This page explains how to give your child ear drops or spray and how to look after these types of medicine.
Instructions on giving your child ear drops
- Wash your hands.
- Get your child into any of these positions, with the ear you are treating facing upwards:
- Tilt your child’s head back and to one side.
- Lay your child flat on his or her back.
- Ask someone to hold your child in a safe position as above.
- Wrap your baby or young child in a light blanket or sheet to keep his or her arms and legs still.
- Shake the bottle or spray.
- Remove the top of the bottle or spray and throw away the plastic seal.
- Gently pull your child’s earlobe backwards to open up the ear canal.
- Put the prescribed amount of drops or spray into the ear canal.
- Keep your child in this position for a few minutes so the drops or spray can spread inside the ear.
- If your child needs drops or spray in the other ear, turn him or her over so that the other ear is facing upwards and repeat the above steps.
- Put the top back on the bottle or spray.
Looking after your child’s ear drops or spray
- Always check the expiry date of the medicine before giving it to your child.
- Keep the bottle or spray tightly closed in a cool, dark place according to the label.
- Read the instructions on the label and only use the drops or spray in the affected ear(s).
- Ear drops or sprays should not be used longer than stated on the label. If you are giving your child ear drops or spray for a certain number of days, write the date you open the bottle on the label so you will know when to throw it away.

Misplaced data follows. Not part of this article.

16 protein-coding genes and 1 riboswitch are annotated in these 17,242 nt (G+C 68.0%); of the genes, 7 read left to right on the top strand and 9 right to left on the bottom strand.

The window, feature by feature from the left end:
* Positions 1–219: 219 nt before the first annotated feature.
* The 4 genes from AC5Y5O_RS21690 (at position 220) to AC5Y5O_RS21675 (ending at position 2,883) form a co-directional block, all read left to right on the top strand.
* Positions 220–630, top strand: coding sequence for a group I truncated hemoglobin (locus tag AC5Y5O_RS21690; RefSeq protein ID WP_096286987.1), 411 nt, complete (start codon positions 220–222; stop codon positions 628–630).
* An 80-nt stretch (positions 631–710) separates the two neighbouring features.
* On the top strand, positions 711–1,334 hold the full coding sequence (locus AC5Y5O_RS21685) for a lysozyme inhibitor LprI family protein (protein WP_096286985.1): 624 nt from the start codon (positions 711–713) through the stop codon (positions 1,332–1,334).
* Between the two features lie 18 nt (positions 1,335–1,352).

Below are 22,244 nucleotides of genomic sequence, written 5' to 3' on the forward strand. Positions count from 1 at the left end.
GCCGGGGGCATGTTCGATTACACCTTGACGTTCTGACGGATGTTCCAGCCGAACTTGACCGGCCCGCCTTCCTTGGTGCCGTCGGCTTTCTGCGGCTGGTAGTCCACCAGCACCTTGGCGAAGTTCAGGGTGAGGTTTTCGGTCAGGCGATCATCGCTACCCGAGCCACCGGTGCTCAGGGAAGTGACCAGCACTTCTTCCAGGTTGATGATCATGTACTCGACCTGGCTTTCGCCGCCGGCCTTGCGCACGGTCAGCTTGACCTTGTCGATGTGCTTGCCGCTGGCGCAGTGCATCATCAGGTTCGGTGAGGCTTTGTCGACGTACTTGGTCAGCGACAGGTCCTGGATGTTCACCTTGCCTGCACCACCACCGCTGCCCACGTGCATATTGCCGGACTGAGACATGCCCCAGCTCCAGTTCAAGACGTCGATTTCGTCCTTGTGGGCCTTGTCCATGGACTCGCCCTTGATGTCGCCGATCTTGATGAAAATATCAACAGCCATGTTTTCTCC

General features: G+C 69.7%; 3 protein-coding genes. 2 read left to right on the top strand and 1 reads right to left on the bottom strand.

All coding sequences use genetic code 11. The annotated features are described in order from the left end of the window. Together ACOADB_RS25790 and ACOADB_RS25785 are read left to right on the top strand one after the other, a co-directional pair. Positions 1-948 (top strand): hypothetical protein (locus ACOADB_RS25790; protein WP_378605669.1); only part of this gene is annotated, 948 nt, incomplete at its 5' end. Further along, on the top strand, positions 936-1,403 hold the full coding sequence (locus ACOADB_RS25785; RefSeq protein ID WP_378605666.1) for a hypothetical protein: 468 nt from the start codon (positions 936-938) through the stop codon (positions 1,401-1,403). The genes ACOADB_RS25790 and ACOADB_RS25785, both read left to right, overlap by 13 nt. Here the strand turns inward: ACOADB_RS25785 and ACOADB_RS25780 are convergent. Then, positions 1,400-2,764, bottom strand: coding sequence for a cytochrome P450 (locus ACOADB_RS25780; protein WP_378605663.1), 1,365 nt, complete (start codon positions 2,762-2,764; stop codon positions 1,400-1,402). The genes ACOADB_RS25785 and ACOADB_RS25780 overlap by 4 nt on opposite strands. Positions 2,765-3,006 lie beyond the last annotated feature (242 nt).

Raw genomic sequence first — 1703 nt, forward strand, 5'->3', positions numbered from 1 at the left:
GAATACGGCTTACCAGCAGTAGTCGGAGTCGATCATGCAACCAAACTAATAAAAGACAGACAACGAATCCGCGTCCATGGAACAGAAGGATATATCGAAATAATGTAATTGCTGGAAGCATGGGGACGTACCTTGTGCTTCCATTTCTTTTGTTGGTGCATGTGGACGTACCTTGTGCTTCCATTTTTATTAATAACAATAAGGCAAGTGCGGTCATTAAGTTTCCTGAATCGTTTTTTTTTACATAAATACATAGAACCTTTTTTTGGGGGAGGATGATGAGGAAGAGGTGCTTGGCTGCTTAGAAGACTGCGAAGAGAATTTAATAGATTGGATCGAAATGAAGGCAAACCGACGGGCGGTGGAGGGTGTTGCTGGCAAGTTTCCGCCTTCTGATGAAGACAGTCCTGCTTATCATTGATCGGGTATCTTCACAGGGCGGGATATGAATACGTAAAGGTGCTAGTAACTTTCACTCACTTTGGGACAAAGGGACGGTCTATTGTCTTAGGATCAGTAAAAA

- Keep all medicines out of the reach of children.
If you have any questions about your child’s ear drops, please ask your family doctor (GP) or local community pharmacist.
Please read this information sheet from GOSH alongside the patient information leaflet (PIL) provided by the manufacturer. If you do not have a copy of the manufacturer’s patient information leaflet please talk to your pharmacist. A few products do not have a marketing authorisation (licence) as a medicine and therefore there is no PIL.
For children in particular, there may be conflicts of information between the manufacturer’s patient information leaflet (PIL) and guidance provided by GOSH and other healthcare providers. For example, some manufacturers may recommend, in the patient information leaflet, that a medicine is not given to children aged under 12 years. In most cases, this is because the manufacturer will recruit adults to clinical trials in the first instance and therefore the initial marketing authorisation (licence) only covers adults and older children.
For new medicines, the manufacturer then has to recruit children and newborns into trials (unless the medicine is not going to be used in children and newborns) and subsequently amend the PIL with the approved information. Older medicines may have been used effectively for many years in children without problems but the manufacturer has not been required to collect data and amend the licence. This does not mean that it is unsafe for children and young people to be prescribed such a medicine ‘off-licence/off-label’. However, if you are concerned about any conflicts of information, please discuss with your doctor, nurse or pharmacist.